If you were asked to write an obituary about your personal computer, what would it say? Perhaps you would jot down some of the fond memories from the times when you were close friends, and spent hours together. But eventually, it got clunky and old, while you moved on to newer friends. And the last time you saw the PC, it was at the bottom of your drawer, gathering dust.
Well, we are still some way off from officially declaring the PC to be dead. But the news about it has not been good. In fact, tech blogs were buzzing with PC tales earlier in the day, after two leading research firms — Gartner and IDC — released their latest reports back to back, on the state of the PC market.
Doom and gloom?
The Gartner analysis claims global PC shipments declined 8.3 percent in Q4, 2015 and holiday sales provided “little cheer” to PC vendors. Meanwhile, PC shipments in EMEA totaled 22.5 million units in the fourth quarter of 2015, a decline of 16 percent year-over-year. Even worse, this was the fifth consecutive quarter of worldwide PC shipment decline.
IDC too paints a gloomy picture — it reports the year on year decline in 2015 PC shipments was “the largest in history”, surpassing the decline of 9.8 per cent in 2013. The only vendor who came out grinning in 2015 was — yes, you guessed it right — Apple. IDC notes the fruity company “continued its strong run and outperformed the market”, increasing its share globally to 7.5 per cent for the year.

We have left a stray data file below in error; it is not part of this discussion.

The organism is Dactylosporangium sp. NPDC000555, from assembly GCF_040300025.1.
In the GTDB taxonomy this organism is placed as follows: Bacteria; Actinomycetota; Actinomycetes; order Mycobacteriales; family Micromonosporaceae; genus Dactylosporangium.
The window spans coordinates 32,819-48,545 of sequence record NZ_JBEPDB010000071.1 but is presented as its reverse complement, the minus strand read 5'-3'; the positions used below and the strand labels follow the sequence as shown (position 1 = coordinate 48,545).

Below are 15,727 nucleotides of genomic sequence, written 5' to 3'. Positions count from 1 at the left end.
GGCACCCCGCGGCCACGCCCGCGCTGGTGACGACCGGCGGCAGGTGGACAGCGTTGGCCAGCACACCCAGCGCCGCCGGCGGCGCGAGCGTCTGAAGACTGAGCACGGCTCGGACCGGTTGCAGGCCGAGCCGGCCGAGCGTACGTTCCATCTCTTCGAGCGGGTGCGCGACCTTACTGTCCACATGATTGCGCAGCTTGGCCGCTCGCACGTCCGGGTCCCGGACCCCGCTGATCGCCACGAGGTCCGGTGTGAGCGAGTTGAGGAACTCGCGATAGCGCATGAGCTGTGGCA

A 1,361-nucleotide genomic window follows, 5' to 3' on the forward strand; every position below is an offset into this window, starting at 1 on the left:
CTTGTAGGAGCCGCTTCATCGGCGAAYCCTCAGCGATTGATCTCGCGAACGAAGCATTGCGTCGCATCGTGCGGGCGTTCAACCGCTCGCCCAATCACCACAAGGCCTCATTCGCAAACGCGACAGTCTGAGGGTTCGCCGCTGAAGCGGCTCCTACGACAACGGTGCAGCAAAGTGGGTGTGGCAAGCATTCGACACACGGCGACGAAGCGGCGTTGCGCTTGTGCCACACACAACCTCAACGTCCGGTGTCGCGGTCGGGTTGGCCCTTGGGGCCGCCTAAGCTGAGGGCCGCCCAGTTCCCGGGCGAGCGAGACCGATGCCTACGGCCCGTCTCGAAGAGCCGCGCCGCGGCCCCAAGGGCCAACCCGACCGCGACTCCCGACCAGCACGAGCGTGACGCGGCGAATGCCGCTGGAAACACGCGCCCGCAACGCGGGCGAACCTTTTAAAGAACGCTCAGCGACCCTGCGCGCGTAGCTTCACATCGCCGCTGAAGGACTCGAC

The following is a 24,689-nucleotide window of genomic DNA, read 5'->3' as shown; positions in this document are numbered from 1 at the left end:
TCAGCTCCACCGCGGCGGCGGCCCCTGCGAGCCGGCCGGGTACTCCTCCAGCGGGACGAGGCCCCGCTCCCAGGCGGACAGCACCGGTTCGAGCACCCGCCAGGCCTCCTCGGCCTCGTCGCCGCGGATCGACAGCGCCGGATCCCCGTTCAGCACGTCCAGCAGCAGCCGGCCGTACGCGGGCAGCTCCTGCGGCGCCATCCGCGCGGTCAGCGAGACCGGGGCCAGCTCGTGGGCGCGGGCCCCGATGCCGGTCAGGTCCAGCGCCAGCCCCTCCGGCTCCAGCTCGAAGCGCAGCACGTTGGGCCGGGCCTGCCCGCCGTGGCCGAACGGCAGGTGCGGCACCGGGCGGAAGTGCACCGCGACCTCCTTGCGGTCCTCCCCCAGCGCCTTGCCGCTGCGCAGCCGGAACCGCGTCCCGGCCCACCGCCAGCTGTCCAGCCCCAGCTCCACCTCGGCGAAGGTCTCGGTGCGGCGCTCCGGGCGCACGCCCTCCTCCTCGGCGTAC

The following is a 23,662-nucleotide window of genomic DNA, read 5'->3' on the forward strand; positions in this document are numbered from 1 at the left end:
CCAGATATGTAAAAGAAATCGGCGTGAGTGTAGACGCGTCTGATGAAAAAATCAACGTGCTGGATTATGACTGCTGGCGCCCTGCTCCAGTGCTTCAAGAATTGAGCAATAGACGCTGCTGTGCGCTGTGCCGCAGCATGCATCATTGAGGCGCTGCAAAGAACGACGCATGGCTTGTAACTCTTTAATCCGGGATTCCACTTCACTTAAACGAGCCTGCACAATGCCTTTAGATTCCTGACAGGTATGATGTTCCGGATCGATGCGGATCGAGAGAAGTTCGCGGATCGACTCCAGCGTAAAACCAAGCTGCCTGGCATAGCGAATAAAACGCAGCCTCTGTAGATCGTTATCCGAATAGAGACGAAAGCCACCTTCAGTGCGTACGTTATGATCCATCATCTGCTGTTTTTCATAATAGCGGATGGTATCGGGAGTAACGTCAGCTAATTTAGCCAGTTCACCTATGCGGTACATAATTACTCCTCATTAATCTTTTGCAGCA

Time to say goodbye?
So is the PC really dying? Well, most probably not. There will always be certain scenarios where PCs will have an advantage — image, music and video editing, for example. Or even high-end gaming. Elsewhere, you will find big companies with legacy software that needs PCs to run on. So yes, even a decade or two from now, there will be takers for PCs.
But the more important question is — will the market be big enough and reasonably profitable for most vendors to stick around? Will they be fighting over a decreasing pie, with razor-thin margins? Or will most follow the example of IBM and Sony, and sell off the PC hardware business? Currently, it is anybody’s guess on how the PC saga will unfold over the coming years. But we believe there will be a twist in the tale, that actually brings the PC back in vogue in 2017.
VR to the rescue
The third big report to come out was from Goldman Sachs. It predicts the virtual reality (VR) market will outpace the TV market in annual revenue by 2025, generating $110 billion dollars compared to TVs $99 billion. And to make VR work optimally, you need to invest in a high-end PC. We expect by next year, VR will go mainstream, and lot more people will be buying new PCs for it.
So for all you know, the PC might actually jump out of the hospital bed and make a grand comeback to a standing ovation. Well, at least in an alternative virtual world.